While racing has some long-standing traditions which have shaped our collective experience, nothing is set in stone. Let’s embrace that freedom to redefine the future.

Our sport has recently been challenged in a manner that requires bold, serious and innovative action. But the longer-term reality should not be ignored, either. Foal crops are at 50-year lows. Handle is down close to 50%, adjusted for inflation, over just 15 years. Though tougher to measure, the social license racing enjoys is also questioned now more than at any point in recorded history. We must adapt to this, better exhibiting to the world – not just ourselves – the outstanding care our horses receive, and their majestic, innate desire to compete.

We must unite and emerge stronger – for the horses, for our passion, for the future.

Since our organization’s launch last summer, we’ve presented four substantive white papers tackling topics related to improving our sport’s approach to pricing, transparency, product development and access to information. Now is the time to present a fresh approach to racing. We have enlisted five industry leaders to present their take on improving different segments of racing through new approaches to long-stagnant “offices.” Their ideas will be released over the next two days.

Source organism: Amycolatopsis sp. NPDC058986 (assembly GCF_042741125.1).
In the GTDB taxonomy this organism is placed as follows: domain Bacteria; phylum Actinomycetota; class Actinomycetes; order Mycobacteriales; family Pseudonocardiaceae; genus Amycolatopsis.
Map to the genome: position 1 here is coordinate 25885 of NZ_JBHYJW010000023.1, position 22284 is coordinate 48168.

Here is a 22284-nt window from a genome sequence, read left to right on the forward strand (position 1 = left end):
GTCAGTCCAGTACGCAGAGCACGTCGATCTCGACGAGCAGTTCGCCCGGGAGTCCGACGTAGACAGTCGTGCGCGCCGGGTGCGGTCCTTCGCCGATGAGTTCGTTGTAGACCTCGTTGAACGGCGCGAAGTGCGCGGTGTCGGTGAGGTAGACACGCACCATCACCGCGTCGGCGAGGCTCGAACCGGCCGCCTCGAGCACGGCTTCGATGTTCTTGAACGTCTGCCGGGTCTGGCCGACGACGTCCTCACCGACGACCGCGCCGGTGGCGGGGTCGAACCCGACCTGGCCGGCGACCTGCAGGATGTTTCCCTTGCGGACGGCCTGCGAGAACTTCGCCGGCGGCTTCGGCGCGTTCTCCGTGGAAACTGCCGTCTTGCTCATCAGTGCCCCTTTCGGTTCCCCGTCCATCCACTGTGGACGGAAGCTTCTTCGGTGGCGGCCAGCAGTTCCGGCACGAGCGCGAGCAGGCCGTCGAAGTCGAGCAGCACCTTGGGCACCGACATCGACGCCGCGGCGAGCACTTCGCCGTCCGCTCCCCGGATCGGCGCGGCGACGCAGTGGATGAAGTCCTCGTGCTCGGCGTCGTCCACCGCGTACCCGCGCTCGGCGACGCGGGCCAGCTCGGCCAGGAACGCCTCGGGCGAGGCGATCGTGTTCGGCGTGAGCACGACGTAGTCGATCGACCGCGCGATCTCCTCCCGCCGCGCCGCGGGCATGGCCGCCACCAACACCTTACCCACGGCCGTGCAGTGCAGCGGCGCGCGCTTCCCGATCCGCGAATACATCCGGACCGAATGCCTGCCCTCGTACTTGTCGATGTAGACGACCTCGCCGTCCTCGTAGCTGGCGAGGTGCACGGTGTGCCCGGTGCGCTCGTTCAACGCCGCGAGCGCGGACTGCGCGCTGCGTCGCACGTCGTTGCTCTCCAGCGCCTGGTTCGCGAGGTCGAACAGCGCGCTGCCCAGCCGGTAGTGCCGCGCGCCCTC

Wagering and Innovation: Marshall Gramm (chair of Rhodes College economics department, co-founder of Ten Strike Racing)

Racing Administration and Planning: Rick Hammerle (long-time racing official, including 20 years at Santa Anita as racing secretary and vice president of racing).

Integrity and Welfare: Maggi Moss (attorney, major horse owner, leading aftercare advocate)

Communications and Marketing: John Sikura (president of Hill ‘n’ Dale Farm)

Owners’ Services and Recruitment: Brad Weisbord (founder of BSW Bloodstock, ELiTE Sales)

Presented with an opportunity to re-shape our industry and mindful of our precarious position, these suggestions should be met with open minds. Our interest in a healthy thoroughbred industry is shared. The process to achieve these much-needed improvements remains rooted in compromise, with all stakeholders understanding that once-entrenched opinions must be loosened in order to establish a modern sport.